Being optimists, generally, we really hate to trash any destination, but frankly, Vung Tao has very little going on for the Western visitor.
For beaches, both Mui Ne and Nha Trangto the northeast are far nicer, cleaner, and less polluted.
For sightseeing, Nha Trang, with its Yersin Museum and assorted other sites, beats it by a mile.
Vung Tao, formerly the French outpost of Cap St. Jacques, is mainly a spot for Saigon Vietnamese to escape the city.
Only two hours away by hydrofoil, its easy access allows Saigonese to get away quickly for a fast weekend.
Vung Tao has four main beaches:
Front Beach is home to the busy fishing fleet, and very few beachgoers brave the dusky waters here.
Back Beach resembles a squatters' camp more than any beach we've seen in SE Asia, with as much trash per square meter of sand as many garbage dumps we've seen.
Mulberry Beach to the north is small, and construction is on the shabby side.
To the south, Roches Noires Beach is primarily maroon and black rock along the seawall.
Although hosting several temples, none are especially noteworthy, or offer much of a reason to visit.
Probably the best thing Vung Tao has going for it is the morning fishing scene at Front Beach, where the catch comes in, fish are weighed and sold, and colorful boats are painted and repaired during low tide.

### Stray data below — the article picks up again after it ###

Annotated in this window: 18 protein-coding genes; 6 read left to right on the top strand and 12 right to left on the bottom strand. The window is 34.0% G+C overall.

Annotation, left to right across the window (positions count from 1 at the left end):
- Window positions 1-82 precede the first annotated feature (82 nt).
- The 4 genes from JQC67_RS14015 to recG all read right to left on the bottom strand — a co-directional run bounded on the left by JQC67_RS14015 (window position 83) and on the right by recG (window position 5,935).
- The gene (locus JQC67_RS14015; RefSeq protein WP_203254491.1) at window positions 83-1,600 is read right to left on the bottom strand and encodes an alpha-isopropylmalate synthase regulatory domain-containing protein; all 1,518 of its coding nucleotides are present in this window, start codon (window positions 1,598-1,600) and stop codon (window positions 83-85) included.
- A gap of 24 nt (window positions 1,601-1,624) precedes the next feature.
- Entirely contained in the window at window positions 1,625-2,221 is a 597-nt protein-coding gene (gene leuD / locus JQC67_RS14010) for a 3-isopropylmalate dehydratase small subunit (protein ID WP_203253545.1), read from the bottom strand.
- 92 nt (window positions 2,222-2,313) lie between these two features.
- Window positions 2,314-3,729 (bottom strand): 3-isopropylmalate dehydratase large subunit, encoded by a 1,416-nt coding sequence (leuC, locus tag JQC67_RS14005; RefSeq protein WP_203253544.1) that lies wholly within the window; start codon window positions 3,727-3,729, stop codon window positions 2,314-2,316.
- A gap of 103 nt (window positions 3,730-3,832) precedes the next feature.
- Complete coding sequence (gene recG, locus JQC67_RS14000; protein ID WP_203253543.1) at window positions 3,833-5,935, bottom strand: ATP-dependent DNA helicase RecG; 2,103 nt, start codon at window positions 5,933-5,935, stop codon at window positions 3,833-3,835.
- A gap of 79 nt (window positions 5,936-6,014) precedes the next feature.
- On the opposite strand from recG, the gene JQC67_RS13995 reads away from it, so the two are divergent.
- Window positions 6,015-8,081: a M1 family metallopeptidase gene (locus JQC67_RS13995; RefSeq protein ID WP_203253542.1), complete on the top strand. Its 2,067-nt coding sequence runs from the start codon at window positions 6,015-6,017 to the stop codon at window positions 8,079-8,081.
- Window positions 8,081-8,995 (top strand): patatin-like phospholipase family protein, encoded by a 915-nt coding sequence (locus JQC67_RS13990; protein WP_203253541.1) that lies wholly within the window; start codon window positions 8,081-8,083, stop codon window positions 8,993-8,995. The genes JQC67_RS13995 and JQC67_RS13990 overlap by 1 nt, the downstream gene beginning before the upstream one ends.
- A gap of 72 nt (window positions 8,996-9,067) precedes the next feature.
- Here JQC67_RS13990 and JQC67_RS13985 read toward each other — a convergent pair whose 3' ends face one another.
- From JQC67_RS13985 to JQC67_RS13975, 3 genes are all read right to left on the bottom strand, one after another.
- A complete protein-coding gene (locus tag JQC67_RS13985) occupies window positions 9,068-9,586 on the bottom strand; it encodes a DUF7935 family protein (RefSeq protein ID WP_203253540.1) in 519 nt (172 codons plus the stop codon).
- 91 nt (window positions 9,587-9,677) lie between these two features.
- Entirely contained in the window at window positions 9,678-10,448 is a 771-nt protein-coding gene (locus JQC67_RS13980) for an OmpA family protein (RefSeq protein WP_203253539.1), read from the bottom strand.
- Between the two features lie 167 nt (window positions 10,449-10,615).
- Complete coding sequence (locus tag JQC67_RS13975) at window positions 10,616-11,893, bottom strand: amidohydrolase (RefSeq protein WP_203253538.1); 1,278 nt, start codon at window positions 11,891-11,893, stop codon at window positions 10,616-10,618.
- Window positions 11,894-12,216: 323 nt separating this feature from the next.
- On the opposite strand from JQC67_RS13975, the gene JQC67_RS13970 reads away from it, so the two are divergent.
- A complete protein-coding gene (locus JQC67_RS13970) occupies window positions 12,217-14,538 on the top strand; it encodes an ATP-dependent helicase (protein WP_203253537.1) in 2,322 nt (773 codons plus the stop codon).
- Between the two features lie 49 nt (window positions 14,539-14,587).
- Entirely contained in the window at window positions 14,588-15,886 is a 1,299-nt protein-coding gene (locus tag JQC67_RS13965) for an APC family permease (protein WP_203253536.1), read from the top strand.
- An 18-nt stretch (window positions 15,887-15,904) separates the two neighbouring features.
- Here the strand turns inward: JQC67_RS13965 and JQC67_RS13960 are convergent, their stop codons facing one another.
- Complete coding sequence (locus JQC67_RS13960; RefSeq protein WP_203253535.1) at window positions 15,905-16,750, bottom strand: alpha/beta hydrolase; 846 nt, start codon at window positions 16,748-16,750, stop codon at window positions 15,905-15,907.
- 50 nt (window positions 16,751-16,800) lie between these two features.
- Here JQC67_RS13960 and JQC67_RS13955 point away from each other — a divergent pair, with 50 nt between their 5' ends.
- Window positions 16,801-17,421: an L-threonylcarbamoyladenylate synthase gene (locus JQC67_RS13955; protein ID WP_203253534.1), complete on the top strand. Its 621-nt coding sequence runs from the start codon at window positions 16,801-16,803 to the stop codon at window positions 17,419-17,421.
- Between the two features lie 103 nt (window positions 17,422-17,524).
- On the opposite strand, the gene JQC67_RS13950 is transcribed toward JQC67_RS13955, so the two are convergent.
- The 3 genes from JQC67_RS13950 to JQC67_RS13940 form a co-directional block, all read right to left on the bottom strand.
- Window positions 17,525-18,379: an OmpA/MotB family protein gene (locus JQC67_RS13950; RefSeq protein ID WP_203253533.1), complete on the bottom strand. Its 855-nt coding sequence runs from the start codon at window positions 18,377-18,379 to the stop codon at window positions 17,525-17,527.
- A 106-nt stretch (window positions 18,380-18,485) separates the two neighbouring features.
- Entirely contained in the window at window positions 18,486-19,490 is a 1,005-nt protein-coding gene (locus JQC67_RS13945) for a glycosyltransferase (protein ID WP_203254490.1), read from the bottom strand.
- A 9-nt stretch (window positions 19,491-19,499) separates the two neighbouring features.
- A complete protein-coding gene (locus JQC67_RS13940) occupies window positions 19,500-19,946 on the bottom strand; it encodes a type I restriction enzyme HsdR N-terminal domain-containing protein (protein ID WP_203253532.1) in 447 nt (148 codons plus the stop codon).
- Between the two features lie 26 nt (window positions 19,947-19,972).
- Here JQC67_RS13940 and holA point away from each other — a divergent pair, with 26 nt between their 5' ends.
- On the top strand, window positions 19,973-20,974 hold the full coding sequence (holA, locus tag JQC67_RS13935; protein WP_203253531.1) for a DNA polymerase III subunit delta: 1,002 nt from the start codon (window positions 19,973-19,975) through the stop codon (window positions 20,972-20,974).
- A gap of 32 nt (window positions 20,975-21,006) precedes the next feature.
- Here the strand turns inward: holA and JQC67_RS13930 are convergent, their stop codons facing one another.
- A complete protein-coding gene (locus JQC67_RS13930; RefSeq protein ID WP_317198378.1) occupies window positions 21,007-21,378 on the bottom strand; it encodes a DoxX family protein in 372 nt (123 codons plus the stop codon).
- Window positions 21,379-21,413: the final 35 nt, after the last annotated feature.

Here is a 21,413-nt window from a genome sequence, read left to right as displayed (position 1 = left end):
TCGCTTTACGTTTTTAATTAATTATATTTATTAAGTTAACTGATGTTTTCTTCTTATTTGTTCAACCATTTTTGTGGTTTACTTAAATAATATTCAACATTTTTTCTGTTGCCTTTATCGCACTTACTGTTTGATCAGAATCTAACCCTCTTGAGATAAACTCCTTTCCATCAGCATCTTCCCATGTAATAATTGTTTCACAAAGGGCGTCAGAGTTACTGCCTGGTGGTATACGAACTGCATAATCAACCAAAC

Vung Tao has only two non-beach attractions of note:
Entrance location: GPS N10°21.037' E107°04.066' Villa location: GPS N10°21.054' E107°04.126'
Bach Dinh, also known as the White Villa, was built for French governor Paul Doumer in 1909, later becoming a summer palace for Vietnamese royalty.
The exterior is French Colonial, and there is a mildly interesting exhibit of old Chinese porcelain recovered from a shipwreck.
There are several nice hillside cafes along the way, perfect for enjoying the cool ocean breezes beneath the frangipani trees.
Lighthouse Complex, atop Small Mountain. Road entrance on Ha Long Street, a few meters northeast of the Hydrofoil Pier.
Lighthouse location: GPS N10°20.041' E107°04.660'
A twisty 4 km road winds you to the top of Small Mountain, where a lighthouse built in 1910 stands guard over the cape.
The views are terrific, and the gun emplacements, overgrown by encroaching trees, make this an oddly endearing site.
On our visit, the road was under construction, accessible by 4-wheel vehicle or motorbike ($2 USD, from Ha Long street).
Getting to Vung Tao
Vung Tao is 125 km south of Saigon.
Daily planes and buses (two hours) arrive in Vung Tao, but many people prefer the Saigon-Vung Tao hydrofoil, which does the job in 1 hour 15 minutes at a price of 120,000 VND.
Hydrofoils run hourly from 6 am - 5 pm.
Saigon hydrofoil station: located at the end of Ham Nghi street, at GPS N10°46.250' E106°42.387'
Vung Tao hydrofoil station: located on Ha Long street, at GPS N10°20.366' E107°04.313'